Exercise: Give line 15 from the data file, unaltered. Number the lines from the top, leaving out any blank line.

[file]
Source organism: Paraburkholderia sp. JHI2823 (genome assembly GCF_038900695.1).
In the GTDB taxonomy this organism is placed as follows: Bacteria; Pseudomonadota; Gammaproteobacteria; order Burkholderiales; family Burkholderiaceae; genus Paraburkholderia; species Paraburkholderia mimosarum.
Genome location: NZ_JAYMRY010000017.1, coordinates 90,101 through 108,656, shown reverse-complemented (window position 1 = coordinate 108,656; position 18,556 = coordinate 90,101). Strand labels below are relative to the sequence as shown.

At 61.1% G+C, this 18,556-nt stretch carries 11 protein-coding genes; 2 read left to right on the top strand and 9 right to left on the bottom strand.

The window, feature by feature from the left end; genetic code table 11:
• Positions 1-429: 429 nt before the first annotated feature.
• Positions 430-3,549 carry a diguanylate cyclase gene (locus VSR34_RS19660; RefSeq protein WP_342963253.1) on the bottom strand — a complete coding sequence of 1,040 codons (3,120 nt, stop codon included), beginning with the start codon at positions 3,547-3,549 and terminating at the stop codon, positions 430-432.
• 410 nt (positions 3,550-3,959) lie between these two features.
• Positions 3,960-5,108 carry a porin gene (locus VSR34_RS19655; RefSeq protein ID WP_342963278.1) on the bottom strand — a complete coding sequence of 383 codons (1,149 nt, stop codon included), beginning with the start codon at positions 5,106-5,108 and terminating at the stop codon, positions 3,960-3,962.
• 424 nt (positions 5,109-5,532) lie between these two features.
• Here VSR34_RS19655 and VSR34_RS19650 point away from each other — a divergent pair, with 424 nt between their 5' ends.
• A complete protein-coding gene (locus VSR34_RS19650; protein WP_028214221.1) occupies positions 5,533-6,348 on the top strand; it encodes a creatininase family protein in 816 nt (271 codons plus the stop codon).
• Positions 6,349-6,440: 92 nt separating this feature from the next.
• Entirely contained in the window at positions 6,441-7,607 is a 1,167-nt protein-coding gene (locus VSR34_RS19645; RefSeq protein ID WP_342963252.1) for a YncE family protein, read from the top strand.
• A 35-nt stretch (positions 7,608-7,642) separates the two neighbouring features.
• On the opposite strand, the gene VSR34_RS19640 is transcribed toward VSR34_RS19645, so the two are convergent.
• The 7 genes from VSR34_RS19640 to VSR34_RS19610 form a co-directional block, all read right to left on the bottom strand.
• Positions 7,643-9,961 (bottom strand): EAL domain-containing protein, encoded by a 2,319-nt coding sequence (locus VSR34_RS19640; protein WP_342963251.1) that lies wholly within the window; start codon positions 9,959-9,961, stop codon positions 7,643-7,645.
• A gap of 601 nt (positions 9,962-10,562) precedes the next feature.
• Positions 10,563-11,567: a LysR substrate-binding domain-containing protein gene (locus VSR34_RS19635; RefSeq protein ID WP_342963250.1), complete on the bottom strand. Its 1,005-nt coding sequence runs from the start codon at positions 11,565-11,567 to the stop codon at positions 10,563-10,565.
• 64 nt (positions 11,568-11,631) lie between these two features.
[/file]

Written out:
• A 35-nt stretch (positions 7,608-7,642) separates the two neighbouring features.